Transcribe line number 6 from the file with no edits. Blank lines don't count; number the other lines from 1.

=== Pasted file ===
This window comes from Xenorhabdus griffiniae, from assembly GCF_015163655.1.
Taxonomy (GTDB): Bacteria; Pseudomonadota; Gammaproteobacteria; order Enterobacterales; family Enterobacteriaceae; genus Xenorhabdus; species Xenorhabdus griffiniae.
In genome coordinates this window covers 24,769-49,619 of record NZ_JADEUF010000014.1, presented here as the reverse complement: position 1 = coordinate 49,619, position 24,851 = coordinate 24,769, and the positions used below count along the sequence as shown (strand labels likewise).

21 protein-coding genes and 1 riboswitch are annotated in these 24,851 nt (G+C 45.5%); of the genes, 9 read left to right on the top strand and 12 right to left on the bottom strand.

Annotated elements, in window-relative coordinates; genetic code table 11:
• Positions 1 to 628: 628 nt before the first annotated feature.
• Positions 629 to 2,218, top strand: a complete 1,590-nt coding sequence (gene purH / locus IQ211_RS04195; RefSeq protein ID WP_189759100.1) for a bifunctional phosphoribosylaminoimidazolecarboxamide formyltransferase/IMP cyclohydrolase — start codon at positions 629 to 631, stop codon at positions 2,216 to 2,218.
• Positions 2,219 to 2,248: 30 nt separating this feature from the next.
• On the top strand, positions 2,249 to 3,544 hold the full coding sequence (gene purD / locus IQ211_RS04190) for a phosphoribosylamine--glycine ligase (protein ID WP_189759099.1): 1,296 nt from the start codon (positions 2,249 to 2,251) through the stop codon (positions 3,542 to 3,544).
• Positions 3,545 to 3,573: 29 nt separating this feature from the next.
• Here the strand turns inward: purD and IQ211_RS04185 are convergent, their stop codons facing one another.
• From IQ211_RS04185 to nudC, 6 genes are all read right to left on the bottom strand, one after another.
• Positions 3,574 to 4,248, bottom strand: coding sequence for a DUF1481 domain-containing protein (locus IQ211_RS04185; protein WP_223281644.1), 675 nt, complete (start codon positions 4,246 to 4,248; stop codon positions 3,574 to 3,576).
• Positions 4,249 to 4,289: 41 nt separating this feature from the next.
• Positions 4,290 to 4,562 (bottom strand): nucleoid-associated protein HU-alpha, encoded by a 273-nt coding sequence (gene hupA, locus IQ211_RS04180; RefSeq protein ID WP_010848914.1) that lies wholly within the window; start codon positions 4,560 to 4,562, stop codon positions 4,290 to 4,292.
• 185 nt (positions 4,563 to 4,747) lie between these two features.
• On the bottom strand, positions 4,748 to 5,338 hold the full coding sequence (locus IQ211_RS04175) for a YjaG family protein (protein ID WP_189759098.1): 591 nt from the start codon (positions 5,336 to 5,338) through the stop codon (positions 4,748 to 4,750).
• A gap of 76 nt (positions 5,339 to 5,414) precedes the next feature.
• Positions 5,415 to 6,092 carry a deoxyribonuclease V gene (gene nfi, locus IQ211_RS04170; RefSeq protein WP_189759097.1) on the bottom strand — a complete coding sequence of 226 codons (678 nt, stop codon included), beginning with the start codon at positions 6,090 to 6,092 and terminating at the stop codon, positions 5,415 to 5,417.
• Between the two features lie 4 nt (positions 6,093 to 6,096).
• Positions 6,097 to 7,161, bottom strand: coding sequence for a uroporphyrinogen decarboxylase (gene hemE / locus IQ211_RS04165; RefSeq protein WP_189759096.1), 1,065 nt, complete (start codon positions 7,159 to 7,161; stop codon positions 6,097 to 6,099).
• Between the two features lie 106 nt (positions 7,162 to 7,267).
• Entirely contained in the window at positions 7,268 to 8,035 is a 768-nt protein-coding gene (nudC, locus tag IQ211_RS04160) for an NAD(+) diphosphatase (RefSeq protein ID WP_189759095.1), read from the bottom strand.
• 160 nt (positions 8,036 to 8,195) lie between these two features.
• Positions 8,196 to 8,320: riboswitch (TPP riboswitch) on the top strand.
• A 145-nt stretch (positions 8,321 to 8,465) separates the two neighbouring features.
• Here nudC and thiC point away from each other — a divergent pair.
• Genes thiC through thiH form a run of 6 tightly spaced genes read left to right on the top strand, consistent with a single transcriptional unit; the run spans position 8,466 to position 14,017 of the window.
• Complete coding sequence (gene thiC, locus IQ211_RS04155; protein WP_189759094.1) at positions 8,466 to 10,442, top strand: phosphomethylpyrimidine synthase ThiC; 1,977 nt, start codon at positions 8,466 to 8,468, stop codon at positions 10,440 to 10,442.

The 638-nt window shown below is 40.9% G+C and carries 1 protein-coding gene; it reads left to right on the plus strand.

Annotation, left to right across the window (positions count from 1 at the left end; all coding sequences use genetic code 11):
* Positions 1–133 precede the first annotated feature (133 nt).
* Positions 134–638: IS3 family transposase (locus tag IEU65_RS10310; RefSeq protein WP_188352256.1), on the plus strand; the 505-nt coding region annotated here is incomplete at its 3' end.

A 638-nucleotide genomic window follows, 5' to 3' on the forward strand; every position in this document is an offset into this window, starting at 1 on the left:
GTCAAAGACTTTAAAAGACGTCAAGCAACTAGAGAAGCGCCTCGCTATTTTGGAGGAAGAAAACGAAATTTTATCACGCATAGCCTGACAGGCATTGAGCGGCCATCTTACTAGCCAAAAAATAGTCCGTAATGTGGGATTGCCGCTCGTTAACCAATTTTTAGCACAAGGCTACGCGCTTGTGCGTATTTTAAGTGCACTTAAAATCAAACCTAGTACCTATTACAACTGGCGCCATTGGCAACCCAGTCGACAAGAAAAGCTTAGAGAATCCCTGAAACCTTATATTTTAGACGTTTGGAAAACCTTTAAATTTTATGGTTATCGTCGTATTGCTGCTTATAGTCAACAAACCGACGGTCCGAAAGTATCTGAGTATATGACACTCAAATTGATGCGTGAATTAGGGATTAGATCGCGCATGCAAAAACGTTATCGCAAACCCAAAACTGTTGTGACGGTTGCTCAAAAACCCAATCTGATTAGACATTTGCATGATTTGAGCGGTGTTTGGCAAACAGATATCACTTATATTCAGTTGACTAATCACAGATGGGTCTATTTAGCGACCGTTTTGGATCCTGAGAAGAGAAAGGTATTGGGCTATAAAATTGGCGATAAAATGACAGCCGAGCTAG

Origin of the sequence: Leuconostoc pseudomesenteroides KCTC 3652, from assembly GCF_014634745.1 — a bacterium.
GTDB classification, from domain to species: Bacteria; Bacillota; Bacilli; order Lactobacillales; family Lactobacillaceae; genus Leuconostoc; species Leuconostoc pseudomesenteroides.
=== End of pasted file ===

• Positions 1 to 628: 628 nt before the first annotated feature.